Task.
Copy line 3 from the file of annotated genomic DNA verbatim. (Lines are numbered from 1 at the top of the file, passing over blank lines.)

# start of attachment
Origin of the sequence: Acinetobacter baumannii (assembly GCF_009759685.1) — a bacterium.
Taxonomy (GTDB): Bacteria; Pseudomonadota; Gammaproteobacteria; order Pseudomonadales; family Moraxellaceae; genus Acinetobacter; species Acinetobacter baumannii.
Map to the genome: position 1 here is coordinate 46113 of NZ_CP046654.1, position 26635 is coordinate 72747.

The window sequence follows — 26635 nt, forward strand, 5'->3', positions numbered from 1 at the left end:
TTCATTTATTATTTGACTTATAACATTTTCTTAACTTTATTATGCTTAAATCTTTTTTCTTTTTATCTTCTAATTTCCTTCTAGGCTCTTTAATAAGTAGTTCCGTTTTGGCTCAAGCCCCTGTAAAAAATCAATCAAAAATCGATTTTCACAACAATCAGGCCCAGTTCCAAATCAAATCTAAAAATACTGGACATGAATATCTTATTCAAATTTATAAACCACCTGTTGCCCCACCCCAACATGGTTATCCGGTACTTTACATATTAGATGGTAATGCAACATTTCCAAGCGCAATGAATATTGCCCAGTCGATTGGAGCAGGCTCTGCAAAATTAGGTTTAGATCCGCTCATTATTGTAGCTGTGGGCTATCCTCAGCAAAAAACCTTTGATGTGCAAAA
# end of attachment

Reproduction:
Map to the genome: position 1 here is coordinate 46113 of NZ_CP046654.1, position 26635 is coordinate 72747.